The master’s specialisation in Clinical Neuropsychology provides a theoretical background and practical training in neuropsychology and (clinical) neuropsychological research.
There is increasing recognition of the role neuropsychologists play in the management of brain diseases. The demand for their services is becoming greater as the population ages and medical (neuro)technology advances. Neuropsychologists assess and treat the cognitive, emotional and behavioural consequences of brain dysfunction.
These are a result of various neurological and psychiatric conditions:
The specialisation is grounded in the neurosciences relevant to neuropsychology with a strong focus on evidence-based practice. This means that you are taught to focus on the conscientious, explicit and well-judged use of current best scientific evidence in making decisions about the care of individual patients; this in terms of diagnostics, prognostics and interventions (the ‘scientist-practitioner’ model).
The specialisation is attractive not only if you wish to become professionally active in the field of clinical neuropsychology, for instance as a Health Care psychologist/Gezondheidszorgpsycholoog BIG, Clinical Neuropsychologist/Klinisch Neuropsycholoog or Clinical Psychologist/Klinisch Psycholoog’. The programme is also suitable if you are interested in a scientific career. You are involved in the neuropsychological assessment, treatment and guidance of patients with brain damage.
“I am conducting research on the effectiveness of a psychosocial education programme for patients and partners.”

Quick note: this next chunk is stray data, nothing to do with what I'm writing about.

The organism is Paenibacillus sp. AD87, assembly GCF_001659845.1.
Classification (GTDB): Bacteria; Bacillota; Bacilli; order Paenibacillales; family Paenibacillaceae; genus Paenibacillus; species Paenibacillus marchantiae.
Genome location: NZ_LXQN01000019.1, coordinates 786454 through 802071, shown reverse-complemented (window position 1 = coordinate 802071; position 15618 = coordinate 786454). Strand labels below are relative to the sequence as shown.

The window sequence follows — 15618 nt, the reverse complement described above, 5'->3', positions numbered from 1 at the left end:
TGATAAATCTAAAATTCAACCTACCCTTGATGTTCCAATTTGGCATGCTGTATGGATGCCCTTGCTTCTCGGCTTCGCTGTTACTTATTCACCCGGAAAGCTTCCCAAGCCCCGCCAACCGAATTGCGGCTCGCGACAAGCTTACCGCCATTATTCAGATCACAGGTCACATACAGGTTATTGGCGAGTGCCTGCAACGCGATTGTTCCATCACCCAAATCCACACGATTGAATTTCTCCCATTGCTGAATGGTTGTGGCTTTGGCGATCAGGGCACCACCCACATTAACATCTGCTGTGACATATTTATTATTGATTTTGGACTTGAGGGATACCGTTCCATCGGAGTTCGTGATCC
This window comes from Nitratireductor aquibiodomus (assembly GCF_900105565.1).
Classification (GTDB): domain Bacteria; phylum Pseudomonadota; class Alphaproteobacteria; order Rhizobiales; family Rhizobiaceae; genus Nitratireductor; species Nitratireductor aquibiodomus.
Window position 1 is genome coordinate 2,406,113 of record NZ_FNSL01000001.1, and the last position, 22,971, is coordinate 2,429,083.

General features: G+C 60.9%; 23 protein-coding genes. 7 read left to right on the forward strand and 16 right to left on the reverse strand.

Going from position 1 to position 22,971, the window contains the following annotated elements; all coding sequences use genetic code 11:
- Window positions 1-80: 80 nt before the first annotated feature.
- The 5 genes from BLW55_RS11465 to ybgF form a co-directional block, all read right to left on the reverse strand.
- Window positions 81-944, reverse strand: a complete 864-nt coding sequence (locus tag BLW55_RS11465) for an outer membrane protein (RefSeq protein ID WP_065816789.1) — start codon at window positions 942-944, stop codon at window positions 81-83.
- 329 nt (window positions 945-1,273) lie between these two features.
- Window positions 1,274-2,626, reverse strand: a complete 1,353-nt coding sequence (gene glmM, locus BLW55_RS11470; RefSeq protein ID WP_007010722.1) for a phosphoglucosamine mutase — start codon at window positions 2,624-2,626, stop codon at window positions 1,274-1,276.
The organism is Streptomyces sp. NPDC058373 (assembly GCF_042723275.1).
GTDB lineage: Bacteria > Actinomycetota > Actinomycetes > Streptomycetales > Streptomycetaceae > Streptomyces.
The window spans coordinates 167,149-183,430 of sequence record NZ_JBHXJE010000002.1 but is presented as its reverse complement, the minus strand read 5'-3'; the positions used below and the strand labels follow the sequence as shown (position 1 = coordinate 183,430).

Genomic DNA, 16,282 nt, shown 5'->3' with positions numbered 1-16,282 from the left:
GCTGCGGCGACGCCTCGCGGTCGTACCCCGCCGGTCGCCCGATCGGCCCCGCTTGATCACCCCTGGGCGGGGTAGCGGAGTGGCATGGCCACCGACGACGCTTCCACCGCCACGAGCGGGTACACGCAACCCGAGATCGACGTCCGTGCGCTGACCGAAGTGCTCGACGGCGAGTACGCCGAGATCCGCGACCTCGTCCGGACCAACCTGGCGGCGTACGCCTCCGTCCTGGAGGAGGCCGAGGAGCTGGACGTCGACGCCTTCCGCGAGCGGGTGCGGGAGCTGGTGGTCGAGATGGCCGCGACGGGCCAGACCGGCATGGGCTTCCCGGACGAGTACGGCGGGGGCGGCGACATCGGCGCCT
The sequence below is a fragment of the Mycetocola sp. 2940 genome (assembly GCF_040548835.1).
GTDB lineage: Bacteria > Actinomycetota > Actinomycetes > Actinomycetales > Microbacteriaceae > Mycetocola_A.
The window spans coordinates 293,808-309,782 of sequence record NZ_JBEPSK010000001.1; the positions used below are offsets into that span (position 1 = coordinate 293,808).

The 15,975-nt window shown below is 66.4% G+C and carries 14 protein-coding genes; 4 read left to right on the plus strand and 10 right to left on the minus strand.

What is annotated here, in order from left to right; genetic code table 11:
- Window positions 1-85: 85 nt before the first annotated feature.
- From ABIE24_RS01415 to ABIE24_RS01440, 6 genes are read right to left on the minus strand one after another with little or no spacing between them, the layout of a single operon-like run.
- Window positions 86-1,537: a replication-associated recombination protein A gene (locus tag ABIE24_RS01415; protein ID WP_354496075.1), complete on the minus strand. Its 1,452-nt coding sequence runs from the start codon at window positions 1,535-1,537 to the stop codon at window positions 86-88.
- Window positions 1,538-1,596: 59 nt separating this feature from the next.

“I have always been interested in the medical and psychological aspects of human beings. This is why I was so attracted to neuropsychology, which combines both these interests. I really enjoy neuropsychological theory, and during my internship at a psychogeriatric nursing home I had my first practical experience with treating patients and dealing with their families.
I now have a PhD position at the Leiden University Medical Center, in the Department of Neurology/Neuropsychology where I am conducting research on the effectiveness of a psychosocial education programme for patients and partners. Most of the patients I study are suffering from Parkinson’s or Huntington’s disease, but some also have other diseases. My job is particularly fulfilling and enjoyable because of the variety of patients I treat and because, as well as conducting research, I also have the opportunity to apply and learn about different psychosocial treatments. There are currently three master’s students involved in my research and I am their thesis supervisor.
What I most appreciated about my master’s was that it was very variable, from theory to testing and applying treatment skills in practice. It was an excellent preparation for this job, which has just the same kind of variable challenges.”
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